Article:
People have told me many times that they think the Public Services Network is something that needs to change. I heard this before I took the role of the CTO, and it’s not a message that has been lost on me since.
It’s been difficult to understand what the PSN is, what it does, and what it could do. Partly because it hasn’t been well communicated, but also because it’s been a difficult thing to understand. Is it a network? Is it a group of people? A set of standards? The what has been as complicated as the how.
Simply put, the Public Services Network (PSN) is the government’s high-performance network.
In an attempt to more clearly explain the PSN, we’ve migrated the PSN website to GOV.UK. With the change comes a focus on simple, clear writing that anybody can understand. More importantly however, is a strong focus on the user need.
Our users, predominantly, are the ±380 local authorities that rely on the PSN to conduct their business. We can’t forget about the central government departments that also use our network, but in the past it seems that we’ve focused on them at the expense of the many city, district and county councils that make up the majority of our customer base.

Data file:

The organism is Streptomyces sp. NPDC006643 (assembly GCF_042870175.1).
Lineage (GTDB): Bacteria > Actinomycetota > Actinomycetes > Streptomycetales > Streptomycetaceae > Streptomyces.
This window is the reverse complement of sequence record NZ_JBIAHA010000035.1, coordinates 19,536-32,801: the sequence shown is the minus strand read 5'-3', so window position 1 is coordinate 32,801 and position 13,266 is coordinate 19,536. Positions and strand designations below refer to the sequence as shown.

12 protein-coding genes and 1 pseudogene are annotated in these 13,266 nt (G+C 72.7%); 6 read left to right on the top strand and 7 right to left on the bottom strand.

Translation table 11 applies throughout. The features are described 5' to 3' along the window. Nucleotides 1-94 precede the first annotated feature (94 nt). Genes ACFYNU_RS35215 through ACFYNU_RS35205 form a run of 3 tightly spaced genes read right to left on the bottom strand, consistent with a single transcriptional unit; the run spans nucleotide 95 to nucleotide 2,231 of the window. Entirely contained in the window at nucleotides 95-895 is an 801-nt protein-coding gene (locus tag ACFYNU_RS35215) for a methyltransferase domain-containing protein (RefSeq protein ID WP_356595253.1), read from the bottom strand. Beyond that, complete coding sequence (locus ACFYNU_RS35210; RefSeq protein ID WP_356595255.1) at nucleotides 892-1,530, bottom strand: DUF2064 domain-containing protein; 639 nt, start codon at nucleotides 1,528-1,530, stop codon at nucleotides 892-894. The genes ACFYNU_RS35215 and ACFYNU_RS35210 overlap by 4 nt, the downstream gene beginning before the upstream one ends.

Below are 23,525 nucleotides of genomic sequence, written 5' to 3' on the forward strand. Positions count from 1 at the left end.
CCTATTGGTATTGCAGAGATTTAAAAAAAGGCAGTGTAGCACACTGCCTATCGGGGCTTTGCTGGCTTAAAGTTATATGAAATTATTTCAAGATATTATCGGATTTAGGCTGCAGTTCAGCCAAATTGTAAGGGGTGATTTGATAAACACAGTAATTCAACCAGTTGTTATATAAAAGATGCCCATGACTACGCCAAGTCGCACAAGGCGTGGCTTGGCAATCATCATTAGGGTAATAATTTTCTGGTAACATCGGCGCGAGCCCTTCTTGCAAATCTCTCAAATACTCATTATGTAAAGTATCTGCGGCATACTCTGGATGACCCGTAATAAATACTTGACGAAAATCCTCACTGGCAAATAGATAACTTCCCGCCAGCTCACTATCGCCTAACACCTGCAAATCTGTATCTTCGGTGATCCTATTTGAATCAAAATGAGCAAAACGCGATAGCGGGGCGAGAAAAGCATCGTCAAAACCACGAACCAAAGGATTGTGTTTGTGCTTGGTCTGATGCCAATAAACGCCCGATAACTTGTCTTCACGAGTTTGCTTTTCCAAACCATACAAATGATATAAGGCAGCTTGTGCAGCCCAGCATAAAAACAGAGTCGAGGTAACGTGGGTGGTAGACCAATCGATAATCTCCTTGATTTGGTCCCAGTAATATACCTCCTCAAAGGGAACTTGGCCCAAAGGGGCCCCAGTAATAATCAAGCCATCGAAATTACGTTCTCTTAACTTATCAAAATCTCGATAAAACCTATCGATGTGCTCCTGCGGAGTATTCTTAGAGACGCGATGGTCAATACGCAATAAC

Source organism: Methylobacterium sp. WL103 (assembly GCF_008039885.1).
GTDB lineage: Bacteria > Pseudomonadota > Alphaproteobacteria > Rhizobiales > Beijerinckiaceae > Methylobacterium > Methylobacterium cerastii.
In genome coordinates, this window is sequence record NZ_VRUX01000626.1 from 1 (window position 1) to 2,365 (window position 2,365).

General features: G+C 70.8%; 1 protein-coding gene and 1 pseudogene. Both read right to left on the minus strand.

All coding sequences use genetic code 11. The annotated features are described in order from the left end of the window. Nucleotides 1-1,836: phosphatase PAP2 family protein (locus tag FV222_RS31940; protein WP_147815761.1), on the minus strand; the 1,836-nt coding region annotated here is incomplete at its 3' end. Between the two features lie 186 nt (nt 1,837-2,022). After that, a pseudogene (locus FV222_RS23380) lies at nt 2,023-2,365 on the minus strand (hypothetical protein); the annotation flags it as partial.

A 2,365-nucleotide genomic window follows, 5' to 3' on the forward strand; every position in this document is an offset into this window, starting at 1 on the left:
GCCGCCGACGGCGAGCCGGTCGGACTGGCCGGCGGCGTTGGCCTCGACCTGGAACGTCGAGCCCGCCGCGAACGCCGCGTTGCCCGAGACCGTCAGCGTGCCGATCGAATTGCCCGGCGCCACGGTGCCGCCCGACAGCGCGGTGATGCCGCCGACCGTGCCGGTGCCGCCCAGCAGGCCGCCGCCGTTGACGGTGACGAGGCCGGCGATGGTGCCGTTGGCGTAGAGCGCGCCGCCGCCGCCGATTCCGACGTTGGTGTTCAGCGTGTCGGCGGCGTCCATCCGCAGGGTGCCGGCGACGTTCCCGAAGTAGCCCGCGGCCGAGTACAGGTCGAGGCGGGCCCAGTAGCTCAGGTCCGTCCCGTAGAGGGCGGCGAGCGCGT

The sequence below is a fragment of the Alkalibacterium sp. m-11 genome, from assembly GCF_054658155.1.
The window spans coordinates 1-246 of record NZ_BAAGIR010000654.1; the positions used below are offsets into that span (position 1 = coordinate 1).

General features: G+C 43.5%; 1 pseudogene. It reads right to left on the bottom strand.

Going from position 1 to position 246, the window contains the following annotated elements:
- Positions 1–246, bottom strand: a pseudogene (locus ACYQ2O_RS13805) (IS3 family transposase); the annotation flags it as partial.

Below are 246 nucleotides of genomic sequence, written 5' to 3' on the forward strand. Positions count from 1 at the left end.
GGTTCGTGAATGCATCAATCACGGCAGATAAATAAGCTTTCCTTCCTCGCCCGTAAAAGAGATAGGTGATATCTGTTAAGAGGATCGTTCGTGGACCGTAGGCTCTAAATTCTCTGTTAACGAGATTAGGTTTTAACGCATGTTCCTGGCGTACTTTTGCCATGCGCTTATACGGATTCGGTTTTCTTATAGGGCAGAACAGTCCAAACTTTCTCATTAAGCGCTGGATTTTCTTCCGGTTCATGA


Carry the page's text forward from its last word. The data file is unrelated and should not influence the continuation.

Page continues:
The original vision for the PSN didn’t just call for these organisations either. It had a mission - one that we think is valuable and viable - of ensuring everybody who regularly uses public sector data can communicate. This includes schools, doctors’ surgeries, pharmacies, emergency services, hospitals and charities large and small.
In some ways, the timing of the PSN team moving to the Government Digital Service, was difficult. The new Government Security Classification system was introduced the very next day, and the PSN makes for a very good example of a product designed to operate in the old protective marking system. Fortunately, this gives us an opportunity to change things for the better, and to move forward from what has happened in the past.
Two networks become one
Firstly, we need to look at the two aspects of the PSN.
The PSN has been two networks, one suitable for what was once called IL2 traffic, and another suitable for data at IL3. However, now both only carry OFFICIAL traffic. This has left us with the question of what the user need is for the Protected network, as what we really need is one Public Services Network.
There are currently some ±580 connections to the PSN, of these comparatively few are connections to the Protected network. The incongruence between OFFICIAL and the stratification of the PSN network means that we need to do something to simplify it. We need the PSN to become a single network, where information can travel seamlessly from one end to the other. We have been talking - and will continue to talk - to suppliers, customers and stakeholders about how best to achieve this.
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